Given IBM is one of the oldest tech companies in the world, there is always a concern that the company will become obsolete and age out like many of its competitors (DEC, Sun Microsystems, etc.). But its founders, particularly Thomas Watson Jr., created such a solid foundation for the company that even though it has clearly had problems in the past, it has been doing well enough recently to outperform its much younger peers.
Recent financial results showcase surprising strength in what is a problematic time with wars and the threat of more wars, a triple pandemic, and concerns about a coming recession which seem to be resulting in decisions that will assure it.
Let’s talk about some of the highlights.
IBM’s Z Systems
This is one of those things that probably deserves a “Twilight Zone” episode because I recall folks arguing compellingly that mainframes were dead back in the 1980s. That seemed a shame because, given the needs of an online enterprise, the mainframe’s sustaining advantage of massive IO and extreme security would seem instead to make it a critical product for the new age.
The results indicate that this is, in fact, the case since IBM’s Z Systems mainframes grew an impressive 16% after its latest Z16 was made available in May.
IBM’s software business is historically interesting because it started out as a free feature of its mainframes which you couldn’t initially buy, only rent. In a way, when it came to hardware and software as a service, IBM not only got the concept right first, but that was also the way it initially came to market and beat competitors by around half a century or more.
It often amazes me that the market seems to come around to the way IBM did business back when I was a kid. Software grew 3%, which is still decent given the financial pressures on IBM’s large enterprise customers that are undoubtedly cutting expenses in advance of the predicted recession. And that 3% is substantially ($7.29B vs $7.12B) above market consensus from the financial analysts covering the company.
Software was where I used to report when I worked for IBM and it is always a pleasure to see my old unit outdo expectations.
Infrastructure is one of the most important parts of IBM and, without it, you could argue IBM isn’t really a solutions provider so much as a product company. It, too, beat consensus, in this case by an impressive $30B. Again, the low consensus was likely due to the fact that most firms appear to be cutting costs like this but, given IBM’s criticality to operations, it appears IBM’s infrastructure services were high enough of a priority to survive the cuts.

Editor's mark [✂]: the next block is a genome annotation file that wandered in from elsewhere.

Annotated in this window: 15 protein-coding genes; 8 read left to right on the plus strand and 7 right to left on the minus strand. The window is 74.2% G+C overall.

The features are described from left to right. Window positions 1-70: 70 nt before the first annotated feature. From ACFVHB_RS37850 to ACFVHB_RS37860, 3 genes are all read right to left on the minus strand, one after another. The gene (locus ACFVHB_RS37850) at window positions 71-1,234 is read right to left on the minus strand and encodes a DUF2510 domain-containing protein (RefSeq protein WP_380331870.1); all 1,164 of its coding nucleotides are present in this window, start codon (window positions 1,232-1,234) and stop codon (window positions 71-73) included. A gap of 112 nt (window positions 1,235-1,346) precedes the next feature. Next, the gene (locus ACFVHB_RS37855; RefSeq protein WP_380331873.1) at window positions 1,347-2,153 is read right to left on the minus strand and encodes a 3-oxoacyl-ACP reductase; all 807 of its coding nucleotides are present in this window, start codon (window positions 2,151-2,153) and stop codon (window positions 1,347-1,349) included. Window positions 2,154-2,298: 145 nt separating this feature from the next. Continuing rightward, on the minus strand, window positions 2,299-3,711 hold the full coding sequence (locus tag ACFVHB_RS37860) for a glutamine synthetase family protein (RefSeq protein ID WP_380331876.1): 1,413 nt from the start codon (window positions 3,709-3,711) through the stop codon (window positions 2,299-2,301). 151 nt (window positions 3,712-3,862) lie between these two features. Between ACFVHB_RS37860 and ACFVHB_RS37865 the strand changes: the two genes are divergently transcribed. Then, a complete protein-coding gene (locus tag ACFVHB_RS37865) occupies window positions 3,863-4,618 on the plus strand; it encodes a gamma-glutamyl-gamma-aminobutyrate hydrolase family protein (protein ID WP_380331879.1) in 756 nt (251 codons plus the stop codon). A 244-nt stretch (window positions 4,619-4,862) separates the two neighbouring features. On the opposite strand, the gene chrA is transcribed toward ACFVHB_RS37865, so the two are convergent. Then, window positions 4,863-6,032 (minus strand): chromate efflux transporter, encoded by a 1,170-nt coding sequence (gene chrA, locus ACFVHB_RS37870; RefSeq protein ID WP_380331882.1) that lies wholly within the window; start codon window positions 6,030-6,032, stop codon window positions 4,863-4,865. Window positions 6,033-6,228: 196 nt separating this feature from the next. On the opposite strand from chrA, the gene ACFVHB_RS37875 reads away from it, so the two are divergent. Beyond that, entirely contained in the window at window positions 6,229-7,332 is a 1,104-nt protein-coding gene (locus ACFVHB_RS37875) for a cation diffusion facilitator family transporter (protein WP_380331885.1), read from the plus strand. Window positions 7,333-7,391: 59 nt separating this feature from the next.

This helped IBM, along with the other units’ performance, to outperform all other large-cap tech stocks in 2022 which has been attributed to IBM’s defensive positioning. Some firms, like Evercore ISI that follow IBM closely, indicate they expect IBM to continue to outperform its peers going forward.
Arvind Krishna and credit to IBM’s board
Often, I point to a company’s Board of Directors and argue they have no idea what they are doing to the point they cripple the companies they manage. And, often, CEOs fail in companies like IBM because they have been badly selected. Neither is the case at IBM as the board selected Arvind Krishna, someone who understood IBM’s business, could set a strategy and execute against it successfully, and who has, I think, outperformed most analyst expectations to date (though I did expect, given his background, he would do well).
IBM’s success is largely due to great leadership as well as focused and well-supported employees, which reflect well on both IBM’s board and CEO. Both, along with IBM’s rank and file, are doing what appears to be an excellent job and should get a great deal of credit for these impressive results.
In a tough time for most tech companies, IBM stood out with impressively strong performance, showcasing both a solid strategy and excellent execution. I remain very impressed that its once thought-to-be-obsolete Z System performance is so amazing because, given the current environment, it is the one technology that seems to address much of the current need of those providing online services securely at scale.
IBM is also one of the few companies that aggressively trains management, which is a generally under appreciated part of its model, significantly enhancing their ability to outperform peers this year and out-survive their peers historically.
The other aspect of IBM that is unique is the continued legacy of Thomas Watson Jr. who crafted a unique concept, “that a company should be willing to change everything but who they are.” IBM’s ethics, customer service, and security leadership will forever define who they are.